3e/3.5e - Mummy
Hit Dice: 8d12+3 (55)
Speed: 20 ft. (4 squares)
Armor Class: 20 (+10 natural), touch 10, flat-footed 20
Base Attack/Grapple: +4/+11
Attack: Slam +11 melee (1d6+10 plus mummy rot)
Full Attack: Slam +11 melee (1d6+10 plus mummy rot)
Space/Reach: 5 ft./ 5 ft.
Special Attacks: Despair, mummy rot
Special Qualities: Damage reduction 5/-, darkvision 60 ft., undead traits, vulnerability to fire
Saves: Fort +4, Ref +2, Will +8
Abilities: Str 24, Dex 10, Con -, Int 6, Wis 14, Cha 15
Skills: Hide +7, Listen +8, Move Silently +7, Spot +8.
Feats: Alertness, Great Fortitude, Toughness
Organization: Solitary, warden squad (2-4), or guardian detail (6-10)
Challenge Rating: 5
Alignment: Usually lawful evil
Advancement: 9-16 HD (Medium); 17-24 (Large)
Level Adjustment: —
In 2000, the Mummy is released in the Monster Manual (2000) and then for 3.5e, it is re-released in the Monster Manual (2003). During this time, the Mummy has truly hit the big time with the release of the Mummy (1999) and the Mummy Returns (2001). Each release in the series grossed over $400 million and was a huge success, placing the Mummy as a true BBEG.
With that being said, not much changes for our Mummy in the newest edition. The biggest change is that you get a save against the Mummy touching you with its rotting disease. If you fail the save, your Constitution and Charisma start taking 1d6 points of damage. To break this powerful curse, your Cleric has to first cast Remove Curse at a high difficulty and then cast Remove Disease. This really brings into question as to why you aren't best friends with the cleric yet? The best advice you can ever get is: be the cleric or be the cleric's best friend.
While you must wait until Deities and Demigods (2001) for the Greater Mummy, we are given the Mummy Lord in the Monster Manual. The Mummy Lord is a powerful Mummy that have been created to protect sites, tombs, and locations of great importance as they have given up their lives in protection of whatever it is they are protecting. On the other hand, a Mummy Lord could be being punished for treason or crimes so abhorrent as to demand such a powerful curse be put on someone. In the latter case, no one is ever supposed to find their tomb and they are cursed to live forever in undeath.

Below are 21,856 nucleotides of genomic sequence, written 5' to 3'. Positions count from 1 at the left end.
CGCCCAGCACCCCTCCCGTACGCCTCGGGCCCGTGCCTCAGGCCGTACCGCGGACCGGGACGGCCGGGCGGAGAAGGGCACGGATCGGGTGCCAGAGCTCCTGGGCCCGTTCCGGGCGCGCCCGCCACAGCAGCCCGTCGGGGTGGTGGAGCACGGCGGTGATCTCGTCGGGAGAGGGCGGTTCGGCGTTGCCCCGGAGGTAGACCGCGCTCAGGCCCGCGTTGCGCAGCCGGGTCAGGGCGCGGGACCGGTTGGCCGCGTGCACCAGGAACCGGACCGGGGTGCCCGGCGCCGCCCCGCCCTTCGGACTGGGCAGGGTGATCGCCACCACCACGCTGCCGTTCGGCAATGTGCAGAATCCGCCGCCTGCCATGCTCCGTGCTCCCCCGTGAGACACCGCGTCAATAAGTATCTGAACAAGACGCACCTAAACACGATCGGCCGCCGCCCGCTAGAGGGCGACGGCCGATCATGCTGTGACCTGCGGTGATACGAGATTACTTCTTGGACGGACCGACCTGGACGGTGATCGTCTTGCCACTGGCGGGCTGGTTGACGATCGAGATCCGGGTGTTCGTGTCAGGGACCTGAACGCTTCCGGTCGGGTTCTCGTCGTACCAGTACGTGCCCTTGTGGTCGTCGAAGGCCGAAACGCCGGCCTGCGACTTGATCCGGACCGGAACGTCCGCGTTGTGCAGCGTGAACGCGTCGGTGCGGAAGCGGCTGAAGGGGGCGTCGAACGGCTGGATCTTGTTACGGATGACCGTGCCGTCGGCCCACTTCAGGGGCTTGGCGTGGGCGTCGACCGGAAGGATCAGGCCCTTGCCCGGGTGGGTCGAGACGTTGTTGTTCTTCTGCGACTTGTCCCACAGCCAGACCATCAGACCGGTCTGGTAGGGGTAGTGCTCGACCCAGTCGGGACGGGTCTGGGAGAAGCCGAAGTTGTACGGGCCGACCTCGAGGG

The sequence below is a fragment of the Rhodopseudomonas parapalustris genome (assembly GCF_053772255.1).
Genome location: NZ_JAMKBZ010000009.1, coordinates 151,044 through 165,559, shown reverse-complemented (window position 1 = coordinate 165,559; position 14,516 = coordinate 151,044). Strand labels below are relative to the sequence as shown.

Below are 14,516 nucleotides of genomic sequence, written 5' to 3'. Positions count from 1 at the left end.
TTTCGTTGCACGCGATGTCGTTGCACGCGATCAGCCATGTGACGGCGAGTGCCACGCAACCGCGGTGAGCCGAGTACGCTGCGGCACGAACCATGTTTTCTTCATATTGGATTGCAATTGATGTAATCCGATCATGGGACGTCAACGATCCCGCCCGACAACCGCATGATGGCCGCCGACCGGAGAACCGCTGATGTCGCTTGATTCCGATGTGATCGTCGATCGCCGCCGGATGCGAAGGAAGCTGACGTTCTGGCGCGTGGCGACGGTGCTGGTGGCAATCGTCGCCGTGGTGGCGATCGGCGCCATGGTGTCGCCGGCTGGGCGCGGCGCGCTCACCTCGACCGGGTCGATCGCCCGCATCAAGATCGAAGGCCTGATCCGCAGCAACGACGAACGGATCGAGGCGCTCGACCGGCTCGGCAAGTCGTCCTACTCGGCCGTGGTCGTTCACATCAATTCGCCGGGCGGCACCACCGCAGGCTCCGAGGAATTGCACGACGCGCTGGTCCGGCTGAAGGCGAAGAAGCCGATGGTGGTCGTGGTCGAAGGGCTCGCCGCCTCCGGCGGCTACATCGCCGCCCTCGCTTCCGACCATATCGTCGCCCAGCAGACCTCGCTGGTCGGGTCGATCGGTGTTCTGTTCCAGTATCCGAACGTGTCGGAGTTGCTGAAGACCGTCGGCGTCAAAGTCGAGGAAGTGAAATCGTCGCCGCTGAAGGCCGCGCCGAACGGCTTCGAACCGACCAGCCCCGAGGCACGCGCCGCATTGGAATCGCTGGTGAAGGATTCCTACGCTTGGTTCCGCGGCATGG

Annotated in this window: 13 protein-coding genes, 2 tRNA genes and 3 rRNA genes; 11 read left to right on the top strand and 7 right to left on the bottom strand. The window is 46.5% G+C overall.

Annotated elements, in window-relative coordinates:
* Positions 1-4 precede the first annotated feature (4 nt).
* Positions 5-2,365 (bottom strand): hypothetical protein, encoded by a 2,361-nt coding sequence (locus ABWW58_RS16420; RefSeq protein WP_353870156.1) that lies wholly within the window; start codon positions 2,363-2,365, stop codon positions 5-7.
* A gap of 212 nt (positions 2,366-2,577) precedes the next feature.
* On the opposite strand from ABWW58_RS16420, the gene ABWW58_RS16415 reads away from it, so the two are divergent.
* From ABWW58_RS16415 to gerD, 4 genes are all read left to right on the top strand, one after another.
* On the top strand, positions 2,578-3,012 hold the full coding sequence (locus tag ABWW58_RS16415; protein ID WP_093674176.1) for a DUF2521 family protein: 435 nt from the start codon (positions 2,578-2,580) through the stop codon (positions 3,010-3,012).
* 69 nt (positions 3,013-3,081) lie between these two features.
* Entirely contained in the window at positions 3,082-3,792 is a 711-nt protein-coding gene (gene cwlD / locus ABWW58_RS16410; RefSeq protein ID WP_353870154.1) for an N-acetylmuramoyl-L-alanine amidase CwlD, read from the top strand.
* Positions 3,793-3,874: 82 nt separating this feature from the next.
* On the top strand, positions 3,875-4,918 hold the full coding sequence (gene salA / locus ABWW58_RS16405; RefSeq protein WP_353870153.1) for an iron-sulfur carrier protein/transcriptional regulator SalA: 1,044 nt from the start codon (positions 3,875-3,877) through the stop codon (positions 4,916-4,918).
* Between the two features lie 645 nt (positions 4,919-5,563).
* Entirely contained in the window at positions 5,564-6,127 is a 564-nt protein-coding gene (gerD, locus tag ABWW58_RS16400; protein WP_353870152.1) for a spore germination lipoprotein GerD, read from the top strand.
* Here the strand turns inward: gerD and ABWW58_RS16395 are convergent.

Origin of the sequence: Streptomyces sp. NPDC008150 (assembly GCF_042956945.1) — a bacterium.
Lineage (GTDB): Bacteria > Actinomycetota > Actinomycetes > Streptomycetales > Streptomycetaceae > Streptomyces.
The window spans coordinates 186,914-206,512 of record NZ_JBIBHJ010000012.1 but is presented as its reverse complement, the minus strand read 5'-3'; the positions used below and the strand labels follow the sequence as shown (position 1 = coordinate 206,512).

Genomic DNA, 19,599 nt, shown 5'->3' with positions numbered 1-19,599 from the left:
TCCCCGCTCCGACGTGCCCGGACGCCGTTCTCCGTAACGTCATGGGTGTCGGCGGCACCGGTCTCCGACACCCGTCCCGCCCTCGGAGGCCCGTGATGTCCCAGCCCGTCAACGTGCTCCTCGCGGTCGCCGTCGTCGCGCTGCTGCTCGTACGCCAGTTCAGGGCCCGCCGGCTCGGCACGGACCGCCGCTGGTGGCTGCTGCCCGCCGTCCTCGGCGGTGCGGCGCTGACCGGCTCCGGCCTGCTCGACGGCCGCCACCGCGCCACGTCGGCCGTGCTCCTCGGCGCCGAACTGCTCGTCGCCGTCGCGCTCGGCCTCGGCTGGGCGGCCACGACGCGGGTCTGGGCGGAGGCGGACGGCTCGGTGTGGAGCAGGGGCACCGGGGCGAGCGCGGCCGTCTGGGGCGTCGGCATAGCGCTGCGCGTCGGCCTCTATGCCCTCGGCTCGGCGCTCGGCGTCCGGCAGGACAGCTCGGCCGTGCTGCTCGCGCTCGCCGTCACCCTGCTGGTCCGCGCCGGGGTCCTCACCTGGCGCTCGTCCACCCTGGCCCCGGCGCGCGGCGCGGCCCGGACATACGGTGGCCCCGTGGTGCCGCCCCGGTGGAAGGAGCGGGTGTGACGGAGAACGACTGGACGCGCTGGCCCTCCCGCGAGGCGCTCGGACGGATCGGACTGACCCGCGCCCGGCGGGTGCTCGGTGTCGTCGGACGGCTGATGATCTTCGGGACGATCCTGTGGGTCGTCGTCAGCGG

The Mummy Lord is a powerful spell caster that is still working off the Cleric's spell list and has a wide variety of spells that they start off with. And if spells aren't enough, they are also loaded down with loot like +2 half-plate armor, +2 cloak of resistance and a brooch of shielding.
Dragon Magazine keeps the Mummy going and in Dragon Magazine #300, provides an article on the Ecology of the Mummy, a template for creating your very own Mummy and an Ogre Mummy to throw at your players and watch them fall under its might! It also gives us a wonderful insight into Killer Creature Combos, specific creatures that might actually like being around a Mummy. Brown Mold, which loves fire, will happily grow along with some Mummies, and when a player gets all uppity thinking that Burning Hands will save the day, well... we've all had those types of days where nothing goes right.
Another great combo takes a small bit of setup... You walk into an ancient tomb to find yourself surrounded by gold, gems, and treasure chests filled to the brim with other shiny goodies. As you reach down to one of the chests, a mummy rises from behind you. You fail your saving throw and are paralyzed in despair. Then you realize that the chest you were reaching for isn’t a chest, but a mimic. While you are forced to watch in horror, it grapples you and begins eating. The mummy then comes around and starts pounding away and even when the paralyzation wears off, you’re still stuck in place by the mimic. Fun times.
4e - Mummy
Mummy Guardian - Medium natural humanoid (undead)
Level 8 Brute, XP 350
Initiative +6 / Perception +10; darkvision Despair (Fear) aura 5; enemies within the aura take a -2 penalty to attack rolls against the mummy guardian
HP 108; Bloodied 54 Regeneration 10 (if the mummy guardian takes radiant damage, regeneration doesn’t function on its next turn.
AC 20; Fortitude 18, Reflex 16, Will 217; see also despair above
Immune disease, poison; Resist 5 necrotic; Vulnerable 5 fire
Rotting Slam (Standard; At-Will) Disease, Necrotic
>+11 vs. AC; 2d8+3 necrotic damage, and the target contract level 8 mummy rot.
Str 16 (+7) | Dex 14 (+6) | Wis 12 (+5) | Con 18 (+8) | Int 6 (+2) | Cha 16 (+7) Alignment Unaligned / Languages Common
In 2008, the Mummy comes to us in the Monster Manual (2008) and out in the real world, monster movies have started to fade out of existence and horror movies start leaning toward the para and supernatural to horrify and make us keep a nightlight on. The Mummy series tries one more time to capture the magic with The Mummy: Tomb of the Dragon (2008), we don't talk about it. Unfortunately, the Mummy as a BBEG seems to have been lost to the sands of time and largely forgotten.